Dori Edwards, Global Animal
At the end of 2011, the first jaguar to be seen in the United States during the past three years was spotted in Arizona. Unfortunately, the Rosemont Copper Project is planning to destroy 4,500 acres of land in the Santa Rita mountain range just north of the Mexican Border. With this in the works, jaguars will not have the opportunity to flourish in the United States and the recognized endangered species will further be put in harm’s way.
The jaguar was listed as endangered in 1997 and recent propositions by the U.S. Fish and Wildlife Services suggest protection for mountain ranges along the Mexican Border. However, the Coronado National Forest, which is located in the Santa Rita mountains, is not included as a “critical habitat.” This region is a vital habitat for jaguars and acts as a travel corridor for the large felines.
The mile wide mine will not only effect jaguars but many other species in the biologically diverse area. It will impact riparian wildlife downstream and fill entire canyons with waste rock. The project could also increase traffic and consequently the amount of wildlife roadkill.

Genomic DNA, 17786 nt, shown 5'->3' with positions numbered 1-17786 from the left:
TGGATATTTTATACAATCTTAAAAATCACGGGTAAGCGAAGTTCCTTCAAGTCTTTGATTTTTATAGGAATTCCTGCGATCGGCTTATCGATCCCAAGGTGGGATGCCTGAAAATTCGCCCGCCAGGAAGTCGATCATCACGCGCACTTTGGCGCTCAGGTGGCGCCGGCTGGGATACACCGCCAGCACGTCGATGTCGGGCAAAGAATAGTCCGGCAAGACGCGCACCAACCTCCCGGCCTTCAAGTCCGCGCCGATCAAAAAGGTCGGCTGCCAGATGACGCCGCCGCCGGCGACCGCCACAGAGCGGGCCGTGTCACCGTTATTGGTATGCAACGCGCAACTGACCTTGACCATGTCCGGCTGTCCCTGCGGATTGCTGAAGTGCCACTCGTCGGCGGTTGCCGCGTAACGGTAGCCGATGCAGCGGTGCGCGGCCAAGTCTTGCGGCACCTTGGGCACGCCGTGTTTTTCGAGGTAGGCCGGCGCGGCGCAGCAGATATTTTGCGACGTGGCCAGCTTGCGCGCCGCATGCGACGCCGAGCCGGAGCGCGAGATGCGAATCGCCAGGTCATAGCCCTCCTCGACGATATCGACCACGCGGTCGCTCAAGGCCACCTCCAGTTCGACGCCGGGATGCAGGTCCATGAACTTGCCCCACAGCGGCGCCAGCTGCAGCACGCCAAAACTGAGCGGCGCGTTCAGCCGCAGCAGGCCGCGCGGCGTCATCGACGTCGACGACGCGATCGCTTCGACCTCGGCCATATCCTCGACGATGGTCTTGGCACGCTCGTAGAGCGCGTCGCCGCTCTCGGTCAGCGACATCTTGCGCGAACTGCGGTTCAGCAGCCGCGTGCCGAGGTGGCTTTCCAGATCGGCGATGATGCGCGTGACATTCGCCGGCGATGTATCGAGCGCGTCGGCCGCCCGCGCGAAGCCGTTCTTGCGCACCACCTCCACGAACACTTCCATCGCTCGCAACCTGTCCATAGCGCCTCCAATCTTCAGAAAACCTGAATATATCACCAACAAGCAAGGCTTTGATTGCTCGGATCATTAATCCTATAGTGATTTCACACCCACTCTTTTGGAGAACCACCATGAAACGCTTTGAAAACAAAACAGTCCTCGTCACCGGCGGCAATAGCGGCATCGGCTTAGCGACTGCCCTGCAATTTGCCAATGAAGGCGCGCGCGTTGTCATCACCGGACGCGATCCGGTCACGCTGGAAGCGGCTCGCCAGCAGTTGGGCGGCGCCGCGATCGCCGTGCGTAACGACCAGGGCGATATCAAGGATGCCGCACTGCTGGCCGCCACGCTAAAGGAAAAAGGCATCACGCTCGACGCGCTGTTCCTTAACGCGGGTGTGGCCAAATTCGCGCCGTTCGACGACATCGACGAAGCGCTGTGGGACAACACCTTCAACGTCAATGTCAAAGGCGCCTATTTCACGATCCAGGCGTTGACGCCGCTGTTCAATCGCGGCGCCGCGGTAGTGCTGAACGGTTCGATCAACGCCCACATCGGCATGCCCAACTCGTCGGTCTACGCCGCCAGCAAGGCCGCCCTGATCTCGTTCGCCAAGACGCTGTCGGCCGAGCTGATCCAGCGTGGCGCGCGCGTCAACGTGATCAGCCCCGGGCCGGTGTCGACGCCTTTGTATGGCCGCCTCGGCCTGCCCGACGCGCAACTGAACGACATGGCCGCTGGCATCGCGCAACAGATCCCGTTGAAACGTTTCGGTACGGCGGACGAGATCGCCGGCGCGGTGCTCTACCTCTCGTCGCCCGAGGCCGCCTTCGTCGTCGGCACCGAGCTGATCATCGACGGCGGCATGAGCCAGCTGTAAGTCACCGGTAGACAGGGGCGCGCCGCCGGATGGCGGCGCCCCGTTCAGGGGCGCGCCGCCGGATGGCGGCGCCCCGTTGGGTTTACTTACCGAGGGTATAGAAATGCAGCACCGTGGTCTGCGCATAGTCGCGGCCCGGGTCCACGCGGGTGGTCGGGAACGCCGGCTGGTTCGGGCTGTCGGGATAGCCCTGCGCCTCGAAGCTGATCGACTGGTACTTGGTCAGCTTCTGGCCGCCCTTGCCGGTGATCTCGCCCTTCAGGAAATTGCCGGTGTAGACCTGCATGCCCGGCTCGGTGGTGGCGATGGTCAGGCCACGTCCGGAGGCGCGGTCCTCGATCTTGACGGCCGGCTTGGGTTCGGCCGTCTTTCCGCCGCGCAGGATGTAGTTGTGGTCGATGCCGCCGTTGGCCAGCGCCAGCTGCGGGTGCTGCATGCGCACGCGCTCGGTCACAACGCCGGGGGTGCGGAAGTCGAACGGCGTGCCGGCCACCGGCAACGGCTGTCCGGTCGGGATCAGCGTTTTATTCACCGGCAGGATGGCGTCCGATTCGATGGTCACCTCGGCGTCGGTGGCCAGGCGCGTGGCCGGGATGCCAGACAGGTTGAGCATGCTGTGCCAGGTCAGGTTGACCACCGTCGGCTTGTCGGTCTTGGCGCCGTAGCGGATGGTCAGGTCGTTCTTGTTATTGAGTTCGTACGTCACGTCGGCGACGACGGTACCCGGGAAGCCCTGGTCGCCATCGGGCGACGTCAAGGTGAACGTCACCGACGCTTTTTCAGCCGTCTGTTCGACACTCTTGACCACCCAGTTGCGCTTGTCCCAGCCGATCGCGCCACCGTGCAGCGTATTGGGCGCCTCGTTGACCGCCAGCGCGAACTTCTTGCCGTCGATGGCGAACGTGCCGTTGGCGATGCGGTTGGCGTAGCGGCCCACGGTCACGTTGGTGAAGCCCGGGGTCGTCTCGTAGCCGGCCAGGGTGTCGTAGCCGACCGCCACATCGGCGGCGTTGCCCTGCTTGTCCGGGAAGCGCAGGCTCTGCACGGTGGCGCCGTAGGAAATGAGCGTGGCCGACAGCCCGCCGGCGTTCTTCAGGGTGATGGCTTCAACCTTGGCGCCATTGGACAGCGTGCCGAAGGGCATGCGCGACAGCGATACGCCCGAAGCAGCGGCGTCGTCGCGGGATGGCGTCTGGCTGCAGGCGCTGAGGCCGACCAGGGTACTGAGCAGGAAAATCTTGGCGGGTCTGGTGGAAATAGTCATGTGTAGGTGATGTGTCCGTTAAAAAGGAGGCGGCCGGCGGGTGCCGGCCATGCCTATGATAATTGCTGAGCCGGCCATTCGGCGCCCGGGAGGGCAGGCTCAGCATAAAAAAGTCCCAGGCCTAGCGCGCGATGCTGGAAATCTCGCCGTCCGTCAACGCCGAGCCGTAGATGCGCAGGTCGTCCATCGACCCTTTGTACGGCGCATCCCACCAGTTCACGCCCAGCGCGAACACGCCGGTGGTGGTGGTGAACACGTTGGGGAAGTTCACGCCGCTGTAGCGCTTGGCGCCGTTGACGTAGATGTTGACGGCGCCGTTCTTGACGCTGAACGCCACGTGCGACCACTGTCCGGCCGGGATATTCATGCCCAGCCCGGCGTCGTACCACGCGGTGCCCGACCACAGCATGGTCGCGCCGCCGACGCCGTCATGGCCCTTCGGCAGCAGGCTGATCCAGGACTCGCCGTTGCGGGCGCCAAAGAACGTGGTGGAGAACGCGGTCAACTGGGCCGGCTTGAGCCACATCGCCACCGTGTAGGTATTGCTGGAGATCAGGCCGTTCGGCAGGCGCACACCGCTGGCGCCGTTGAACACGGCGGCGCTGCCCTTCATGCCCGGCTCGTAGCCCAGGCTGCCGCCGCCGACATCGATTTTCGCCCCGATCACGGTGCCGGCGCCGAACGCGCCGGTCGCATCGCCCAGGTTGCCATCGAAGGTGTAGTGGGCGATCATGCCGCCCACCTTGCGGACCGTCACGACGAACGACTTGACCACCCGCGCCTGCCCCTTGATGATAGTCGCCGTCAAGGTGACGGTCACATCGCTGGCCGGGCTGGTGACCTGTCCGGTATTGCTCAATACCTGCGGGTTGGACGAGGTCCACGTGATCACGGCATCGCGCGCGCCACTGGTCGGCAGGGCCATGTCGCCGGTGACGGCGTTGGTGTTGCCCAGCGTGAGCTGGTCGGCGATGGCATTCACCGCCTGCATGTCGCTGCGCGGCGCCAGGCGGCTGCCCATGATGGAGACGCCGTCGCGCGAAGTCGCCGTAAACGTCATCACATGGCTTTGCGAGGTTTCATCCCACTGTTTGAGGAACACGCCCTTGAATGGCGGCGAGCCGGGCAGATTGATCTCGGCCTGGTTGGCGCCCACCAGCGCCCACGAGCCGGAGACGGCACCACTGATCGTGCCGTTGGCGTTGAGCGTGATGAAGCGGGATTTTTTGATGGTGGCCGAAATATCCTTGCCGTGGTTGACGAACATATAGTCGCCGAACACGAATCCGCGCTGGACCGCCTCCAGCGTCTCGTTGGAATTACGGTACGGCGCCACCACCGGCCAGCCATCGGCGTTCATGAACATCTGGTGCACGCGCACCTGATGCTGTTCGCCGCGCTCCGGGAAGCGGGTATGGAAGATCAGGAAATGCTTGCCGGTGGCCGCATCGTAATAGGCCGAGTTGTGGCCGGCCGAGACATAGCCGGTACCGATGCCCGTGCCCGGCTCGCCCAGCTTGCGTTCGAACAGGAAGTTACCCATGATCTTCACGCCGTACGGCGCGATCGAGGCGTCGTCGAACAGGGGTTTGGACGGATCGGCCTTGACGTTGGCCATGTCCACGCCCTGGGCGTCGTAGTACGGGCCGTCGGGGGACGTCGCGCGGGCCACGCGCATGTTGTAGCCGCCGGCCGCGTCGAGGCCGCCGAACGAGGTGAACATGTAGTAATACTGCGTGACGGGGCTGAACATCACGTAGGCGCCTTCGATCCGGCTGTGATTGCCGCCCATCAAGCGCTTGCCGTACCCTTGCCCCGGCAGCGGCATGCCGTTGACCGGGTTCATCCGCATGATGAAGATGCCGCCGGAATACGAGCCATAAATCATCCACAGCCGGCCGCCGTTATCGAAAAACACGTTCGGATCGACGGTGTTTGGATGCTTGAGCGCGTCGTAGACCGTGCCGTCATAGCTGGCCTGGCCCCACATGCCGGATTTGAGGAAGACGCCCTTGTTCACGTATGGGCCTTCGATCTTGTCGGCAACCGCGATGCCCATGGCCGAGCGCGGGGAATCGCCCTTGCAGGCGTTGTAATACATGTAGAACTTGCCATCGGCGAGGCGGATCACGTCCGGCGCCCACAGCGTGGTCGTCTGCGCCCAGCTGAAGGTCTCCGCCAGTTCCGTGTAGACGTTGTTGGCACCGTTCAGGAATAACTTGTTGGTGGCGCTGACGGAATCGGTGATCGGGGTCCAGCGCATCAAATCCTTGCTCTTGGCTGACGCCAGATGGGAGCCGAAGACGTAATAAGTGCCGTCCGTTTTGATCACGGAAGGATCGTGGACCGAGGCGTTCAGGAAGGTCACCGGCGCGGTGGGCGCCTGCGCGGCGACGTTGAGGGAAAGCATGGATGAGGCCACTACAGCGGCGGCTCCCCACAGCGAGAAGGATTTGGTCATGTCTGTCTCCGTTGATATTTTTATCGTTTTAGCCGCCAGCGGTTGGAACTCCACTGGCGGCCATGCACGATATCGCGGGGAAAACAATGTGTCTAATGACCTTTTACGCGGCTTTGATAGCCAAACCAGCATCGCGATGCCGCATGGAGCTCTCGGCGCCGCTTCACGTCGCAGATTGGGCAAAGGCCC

According to Defenders of Wildlife, “The Draft Environmental Impact Statement for this proposed project does not adequately analyze the potential impacts to sensitive wildlife habitat, water quality and quantity, air quality, climate change, or recreation-based economies.” Another analysis and statement must be conducted in order to comply with The National Environment Policy Act.
As Care 2 aptly states, “this disastrous project would scar the countryside, take away vital habitat for all animals, including jaguars, severely impact Arizona’s tourism, and cause dangerous traffic problems as huge trucks screech their way along narrow two-lane roads.”
Help prevent this environmental hazard and sign the petition to encourage the U.S. Fish and Wildlife Services to include the Coronado National Forest in its list of “critical habitats.”
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